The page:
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Dominating Employee

By pslvprabhu ·

Iam a middle management and i have a team member with good knowldge , but the problem is even iam the leader for me he wants to dominate me always and shows up to mgmt and he will not report to me atall. he want to set me back. My top mgmt will not worry as he is doing job well. its problem for middle mgmt like only. how to handle these kind of guys.


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by JamesRL In reply to Dominating Employee

I would not try and make it a me and you head butting issue. I would try and make this person away of the impression that senior management gets when he acts that way - that he and you don't agree, that he is stubborn etc. Tell him the truth, that it doesn't help his career or your department, and that if you both want to succeed it has to look like you are both getting along and working together, not working at cross purposes.

Its not an easy message. You need to ask him whats wrong - why does he not trust you, why do you not work well together. Ask him what he thinks you should do about it.


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Your are leading him

by Tony Hopkinson In reply to Dominating Employee

somewhere he want's to go or somewhere you could persuade him, it might be nice to end up I assume.
The art of leadership is to get others to follow, they are only going to do that, if they get something out of it.

Saying you are a leader, doesn't make you a leader, having followers makes you a leader.
You are either frightening this guy and he's reacting, and or you've given him no reason to respect you.

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It sounds as though he is trying to sabotage you.

by pennatomcat In reply to Dominating Employee

His goal might be to take your job. If he's playing dirty, consider the same.

If he's simply not a team player, STRONGLY indicate that on his periodic performance review.

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So many possibilities

by Jeffykins In reply to It sounds as though he is ...

There are many possible explanations for his behavior. I've seen it many times, and here are some:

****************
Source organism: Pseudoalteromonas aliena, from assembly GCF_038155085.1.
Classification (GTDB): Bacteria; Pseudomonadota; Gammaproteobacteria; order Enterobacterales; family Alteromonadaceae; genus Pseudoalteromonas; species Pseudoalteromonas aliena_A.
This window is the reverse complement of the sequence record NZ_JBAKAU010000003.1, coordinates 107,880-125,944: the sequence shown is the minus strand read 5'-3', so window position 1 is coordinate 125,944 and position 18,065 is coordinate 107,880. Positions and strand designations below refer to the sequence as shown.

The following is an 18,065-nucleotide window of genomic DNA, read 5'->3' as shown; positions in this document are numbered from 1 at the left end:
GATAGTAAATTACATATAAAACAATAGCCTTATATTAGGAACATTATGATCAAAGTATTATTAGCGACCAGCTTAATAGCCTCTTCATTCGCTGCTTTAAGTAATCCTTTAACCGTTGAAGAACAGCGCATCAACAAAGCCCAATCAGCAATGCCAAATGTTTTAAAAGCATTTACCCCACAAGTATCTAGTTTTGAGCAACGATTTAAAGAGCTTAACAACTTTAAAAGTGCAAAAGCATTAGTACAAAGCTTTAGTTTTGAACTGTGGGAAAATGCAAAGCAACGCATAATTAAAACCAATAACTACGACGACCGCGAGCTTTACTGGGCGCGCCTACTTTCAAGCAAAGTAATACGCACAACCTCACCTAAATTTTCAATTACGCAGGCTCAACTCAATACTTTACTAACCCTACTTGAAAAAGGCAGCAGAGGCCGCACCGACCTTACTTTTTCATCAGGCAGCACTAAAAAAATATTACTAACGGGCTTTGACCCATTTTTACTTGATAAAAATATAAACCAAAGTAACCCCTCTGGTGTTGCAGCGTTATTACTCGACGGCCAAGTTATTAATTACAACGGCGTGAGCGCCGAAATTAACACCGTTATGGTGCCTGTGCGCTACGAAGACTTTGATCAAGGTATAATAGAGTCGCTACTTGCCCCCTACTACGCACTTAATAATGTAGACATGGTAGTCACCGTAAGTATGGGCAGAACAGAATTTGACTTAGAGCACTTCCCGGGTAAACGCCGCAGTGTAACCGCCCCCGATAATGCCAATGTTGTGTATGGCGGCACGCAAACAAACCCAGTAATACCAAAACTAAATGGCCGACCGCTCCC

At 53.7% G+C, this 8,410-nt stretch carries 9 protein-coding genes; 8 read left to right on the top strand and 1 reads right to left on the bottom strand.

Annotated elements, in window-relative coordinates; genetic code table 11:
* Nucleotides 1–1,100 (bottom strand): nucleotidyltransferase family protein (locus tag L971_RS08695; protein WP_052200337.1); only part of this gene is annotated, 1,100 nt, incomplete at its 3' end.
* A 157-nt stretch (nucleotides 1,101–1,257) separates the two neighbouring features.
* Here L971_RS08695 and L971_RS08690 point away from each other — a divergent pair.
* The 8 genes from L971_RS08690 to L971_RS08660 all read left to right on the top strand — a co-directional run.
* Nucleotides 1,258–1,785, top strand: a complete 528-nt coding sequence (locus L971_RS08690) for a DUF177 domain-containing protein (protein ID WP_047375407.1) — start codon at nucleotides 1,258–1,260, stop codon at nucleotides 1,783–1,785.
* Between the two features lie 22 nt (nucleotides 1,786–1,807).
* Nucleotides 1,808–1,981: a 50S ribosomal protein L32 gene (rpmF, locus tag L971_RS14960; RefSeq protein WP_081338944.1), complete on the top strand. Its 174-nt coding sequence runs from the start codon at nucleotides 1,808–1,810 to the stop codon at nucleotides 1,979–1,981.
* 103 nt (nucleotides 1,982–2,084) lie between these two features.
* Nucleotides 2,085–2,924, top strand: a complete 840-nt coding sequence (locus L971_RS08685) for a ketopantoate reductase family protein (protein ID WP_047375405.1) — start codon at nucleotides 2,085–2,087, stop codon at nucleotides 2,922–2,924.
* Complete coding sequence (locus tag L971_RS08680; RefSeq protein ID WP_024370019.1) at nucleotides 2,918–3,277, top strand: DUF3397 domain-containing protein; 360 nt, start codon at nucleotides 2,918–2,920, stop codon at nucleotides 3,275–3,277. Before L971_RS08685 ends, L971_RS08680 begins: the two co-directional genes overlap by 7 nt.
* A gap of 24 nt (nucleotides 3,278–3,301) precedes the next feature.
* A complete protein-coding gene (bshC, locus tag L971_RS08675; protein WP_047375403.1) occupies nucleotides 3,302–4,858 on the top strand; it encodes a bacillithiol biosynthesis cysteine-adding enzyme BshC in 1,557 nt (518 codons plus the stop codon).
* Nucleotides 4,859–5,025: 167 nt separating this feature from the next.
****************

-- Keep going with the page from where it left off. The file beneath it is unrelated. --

1- He believes the company is so messed up that this is his best chance to get ahead (true, sometimes).
2- He thinks you're a dummy and wants to get noticed by the big cheeses, possibly to replace you.
3- Someone told him this is what you're supposed to do to get ahead, and he's just following directions.
4- He has a psychological problem (attention seeking).

Probably, there are more possibilities. I only listed ones I've seen. It's VERY important to figure out WHY he's acting this way. Once you find the reason, you can (re)act accordingly. If you don't know the reason, it's hard to recommend any course of action that's not totally inappropriate sometimes. Any of the aforementioned suggested actions can agravate the problem, if the real reason for this behavior isn't the one the writer had in mind.

If you can't figure out the reason for this behavior (and maybe if you can), you should ask YOUR manager for help. If (s)he won't help you, then #1 may be correct, and you should probably just look for a new job, and let him take yours.

Good luck!

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Top managment

by onbliss In reply to Dominating Employee

Hmmm... you say the top management will not worry about such behavior. Do they know about this person? If yes, then that indicates the top management is not supporting you. This indicates they care about immediate job on hand, and they are not thinking far ahead.

Get a honest opinion about yourself from others and yourself. If you feel you are able and have the ability, then start looking around. But if you feel you have more to learn, then utilize this opportunity to learn one aspect of "office space".

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by bob.grimste In reply to Dominating Employee

Take charge, be firm and sit down with this person and let him/her know what the boundaries are. Then sit back and let them maximize their potential within the boundaries but be ready to step in with a firm reminder if they step over the line. Check out a book on Lincoln's leadership skills, cannot remember the title, but it a short read and provides many entertaining yet applicable examples.

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by l.brady In reply to Dominating Employee

You need to find a quiet place for a 1-1 meeting with your team member. You need to tell him that his behaviuor is unacceptable. Describe the particular behaviour that you object to with examples. You are criticising his behaviour and not him personally, tell him thaty you expectyto see a change in his behaviour in teh next 2-3 weeks.

Make a written note of the meeting and schedule another meeting if necessary.

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